This past weekend my friends and I participated in the Tough Mudder event in Maysville, KY. We ran on Sunday which, as it turns out, was the much nicer day to go at it. On Saturday the weather stayed in the 40's and it rained the whole time. Approximately 50% of the participants did not finish on Saturday. I'm not sure what the rate of failure was on Sunday but I'm certain it was far less than 50%.
I woke up at 5:30 on Sunday in order to be ready and to meet with the other five for the 2 hour drive. I donned my race attire which consisted of under armour winter "infrared" pants, a long sleeve cold weather under armor shirt, my vibram five finger KSO shoes, and my team "Hillbilly Homewrecker" shirt. The rest of the gear I would need for the day, along with a clean set of clothes, were stashed inside a garbage bag in my backpack. I had some toasted pb&j sandwiches for breakfast - the toaster is about the only kitchen appliance I have available since we are in the middle of the redoing our kitchen. Then, at 6:25 Mike showed up and we headed for the meetup point at Ritter Park.
|A Tactical Mistake - My Shoes
We arrived at the park right at 6:30 and the other cars were all pulling in along with us except Sean who was already there. We split up into two cars; myself, Mike, and Sean in one car and Mark, Ed, and Gilbert in the other.
We arrived in Maysville a bit early so we decided to stop for breakfast at the local Bob Evans. While there we met a bunch of people who had run the previous day. One guy had a broken wrist from a fall he had taken on an early downhill. It seemed like everyone, even the guy with the broken wrist, thought it was fun and that we would enjoy ourselves. We weren't entirely convinced.
Our stop at Bob Evans took longer than expected and we ended up getting to the site of the event a little late; our start time was scheduled for 10:00am but we ended joining the 10:20 start group once we were done registering, doing the bag drop, and getting our bib numbers written on various parts of our bodies. It was about 42F out when we started. Cold but not miserable.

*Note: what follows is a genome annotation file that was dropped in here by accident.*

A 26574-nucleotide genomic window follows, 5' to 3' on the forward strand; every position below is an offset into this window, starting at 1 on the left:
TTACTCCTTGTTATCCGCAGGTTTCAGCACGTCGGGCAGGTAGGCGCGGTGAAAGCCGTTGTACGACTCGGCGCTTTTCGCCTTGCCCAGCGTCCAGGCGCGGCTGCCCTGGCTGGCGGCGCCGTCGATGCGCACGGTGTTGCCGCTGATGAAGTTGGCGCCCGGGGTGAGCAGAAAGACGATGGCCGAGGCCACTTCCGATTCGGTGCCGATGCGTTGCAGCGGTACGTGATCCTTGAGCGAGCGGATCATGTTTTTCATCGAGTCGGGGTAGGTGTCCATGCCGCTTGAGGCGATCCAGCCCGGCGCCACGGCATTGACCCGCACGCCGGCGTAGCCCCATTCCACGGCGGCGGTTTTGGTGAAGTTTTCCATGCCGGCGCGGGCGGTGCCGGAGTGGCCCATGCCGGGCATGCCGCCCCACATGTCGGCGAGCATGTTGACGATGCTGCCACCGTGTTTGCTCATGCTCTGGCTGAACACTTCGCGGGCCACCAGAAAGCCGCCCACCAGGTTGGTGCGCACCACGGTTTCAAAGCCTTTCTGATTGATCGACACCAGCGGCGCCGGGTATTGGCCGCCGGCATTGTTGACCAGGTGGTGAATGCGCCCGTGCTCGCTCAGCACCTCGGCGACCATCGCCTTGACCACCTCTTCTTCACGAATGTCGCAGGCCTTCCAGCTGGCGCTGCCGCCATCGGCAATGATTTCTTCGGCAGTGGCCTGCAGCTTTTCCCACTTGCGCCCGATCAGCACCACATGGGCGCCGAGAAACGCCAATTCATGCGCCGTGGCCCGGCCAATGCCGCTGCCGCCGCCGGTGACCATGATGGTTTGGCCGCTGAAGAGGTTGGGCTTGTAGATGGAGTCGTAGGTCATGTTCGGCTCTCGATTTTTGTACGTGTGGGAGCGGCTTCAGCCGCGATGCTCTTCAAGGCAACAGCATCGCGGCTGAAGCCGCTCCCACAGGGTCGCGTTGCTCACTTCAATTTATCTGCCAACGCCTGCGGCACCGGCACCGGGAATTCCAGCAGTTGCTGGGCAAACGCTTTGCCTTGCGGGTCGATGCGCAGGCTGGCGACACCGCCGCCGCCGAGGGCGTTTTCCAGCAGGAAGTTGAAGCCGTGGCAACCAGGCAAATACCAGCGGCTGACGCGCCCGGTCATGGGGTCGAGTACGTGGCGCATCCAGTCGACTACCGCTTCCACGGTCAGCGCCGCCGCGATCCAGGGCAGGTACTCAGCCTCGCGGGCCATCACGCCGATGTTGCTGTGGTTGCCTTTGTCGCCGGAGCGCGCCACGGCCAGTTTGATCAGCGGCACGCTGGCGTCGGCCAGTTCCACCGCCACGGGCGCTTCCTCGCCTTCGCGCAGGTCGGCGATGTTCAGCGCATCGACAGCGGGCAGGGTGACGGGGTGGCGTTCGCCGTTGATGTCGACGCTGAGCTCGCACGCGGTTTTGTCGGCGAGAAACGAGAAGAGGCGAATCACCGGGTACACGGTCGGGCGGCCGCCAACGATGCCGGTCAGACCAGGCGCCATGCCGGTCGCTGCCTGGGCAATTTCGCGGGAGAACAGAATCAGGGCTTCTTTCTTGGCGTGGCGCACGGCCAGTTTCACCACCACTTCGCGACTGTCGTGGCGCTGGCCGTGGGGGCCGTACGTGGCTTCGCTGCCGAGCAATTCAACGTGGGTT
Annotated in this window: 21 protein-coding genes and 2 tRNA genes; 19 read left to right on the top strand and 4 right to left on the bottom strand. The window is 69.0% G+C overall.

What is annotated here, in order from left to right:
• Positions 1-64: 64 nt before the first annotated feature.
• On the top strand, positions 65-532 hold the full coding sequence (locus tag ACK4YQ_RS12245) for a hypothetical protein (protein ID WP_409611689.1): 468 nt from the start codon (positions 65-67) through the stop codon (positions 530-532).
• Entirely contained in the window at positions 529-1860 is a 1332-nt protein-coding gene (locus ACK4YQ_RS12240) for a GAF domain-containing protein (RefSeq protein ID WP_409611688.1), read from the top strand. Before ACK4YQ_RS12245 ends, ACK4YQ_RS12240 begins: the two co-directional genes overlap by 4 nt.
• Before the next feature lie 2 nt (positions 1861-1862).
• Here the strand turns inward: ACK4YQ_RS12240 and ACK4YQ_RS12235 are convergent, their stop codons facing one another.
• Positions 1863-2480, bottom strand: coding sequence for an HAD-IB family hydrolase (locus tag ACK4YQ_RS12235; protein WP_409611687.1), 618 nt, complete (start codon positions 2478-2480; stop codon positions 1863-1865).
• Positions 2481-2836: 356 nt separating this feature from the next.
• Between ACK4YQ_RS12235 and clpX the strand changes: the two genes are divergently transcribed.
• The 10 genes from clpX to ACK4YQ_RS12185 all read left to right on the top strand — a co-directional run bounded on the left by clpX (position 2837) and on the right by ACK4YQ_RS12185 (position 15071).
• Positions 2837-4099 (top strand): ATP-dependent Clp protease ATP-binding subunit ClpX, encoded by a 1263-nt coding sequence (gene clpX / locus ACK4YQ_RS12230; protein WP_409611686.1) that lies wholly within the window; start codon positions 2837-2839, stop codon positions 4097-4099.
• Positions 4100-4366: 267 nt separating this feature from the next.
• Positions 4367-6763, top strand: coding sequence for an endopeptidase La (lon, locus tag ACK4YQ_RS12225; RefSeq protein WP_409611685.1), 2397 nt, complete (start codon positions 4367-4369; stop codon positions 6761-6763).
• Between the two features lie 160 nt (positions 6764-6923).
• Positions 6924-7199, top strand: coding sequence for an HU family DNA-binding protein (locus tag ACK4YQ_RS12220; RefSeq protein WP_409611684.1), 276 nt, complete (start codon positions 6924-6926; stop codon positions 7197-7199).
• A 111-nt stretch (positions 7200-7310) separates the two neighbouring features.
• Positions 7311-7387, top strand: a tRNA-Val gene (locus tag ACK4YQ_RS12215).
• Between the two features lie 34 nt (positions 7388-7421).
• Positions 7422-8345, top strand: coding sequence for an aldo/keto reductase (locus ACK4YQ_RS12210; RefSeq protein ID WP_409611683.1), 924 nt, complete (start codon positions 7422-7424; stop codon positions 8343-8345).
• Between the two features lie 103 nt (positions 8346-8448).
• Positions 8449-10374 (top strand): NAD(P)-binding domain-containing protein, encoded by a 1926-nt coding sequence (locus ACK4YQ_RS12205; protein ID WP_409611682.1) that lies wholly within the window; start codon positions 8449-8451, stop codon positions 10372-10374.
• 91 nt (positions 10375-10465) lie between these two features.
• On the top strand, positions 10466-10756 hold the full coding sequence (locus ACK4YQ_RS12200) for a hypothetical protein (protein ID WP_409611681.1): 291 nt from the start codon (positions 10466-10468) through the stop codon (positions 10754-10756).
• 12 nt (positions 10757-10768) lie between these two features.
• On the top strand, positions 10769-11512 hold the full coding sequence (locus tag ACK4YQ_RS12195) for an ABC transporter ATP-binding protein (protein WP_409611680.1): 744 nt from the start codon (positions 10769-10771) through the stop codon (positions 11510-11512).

The run starts with an obstacle just to get to the starting line. There is a 7-8 foot tall wall you have to cross. Mike's bib did not survive the scaling of the wall. My first effort at grabbing the wall top was a failure so I had to try twice but I got over unassisted on my second attempt. Sean scraped a nipple which was a minor irritant the rest of the day. Overall, the first obstacle was a success and did not hinder any of us.
After you get over the wall the MC of the event talks for a bit about what the Tough Mudder is and then asks everyone to kneel. I'm not a big fan of kneeling. When I was in the Army one of the first lessons I was taught was to kneel for no man. I did not kneel when the guy asked us all to take a knee.
As he chatted he got to a point where he said something about how we were all a team and that there were no individuals and .. blah blah blah blah. I was conspicously not kneeling still so I took a knee. Damn the man. About ten seconds later he asked for all who had served in the military to stand up to be recognized. I stood back up. Normally I don't like being recognized for military service. I'm not ashamed I just don't feel comfortable with the praise. But, not kneeling won out so I stood up. Eventually everyone stood up and the MC announced that to date the Tough Mudder events had raised over $6 million for the Wounded Warrior program and then he started us off.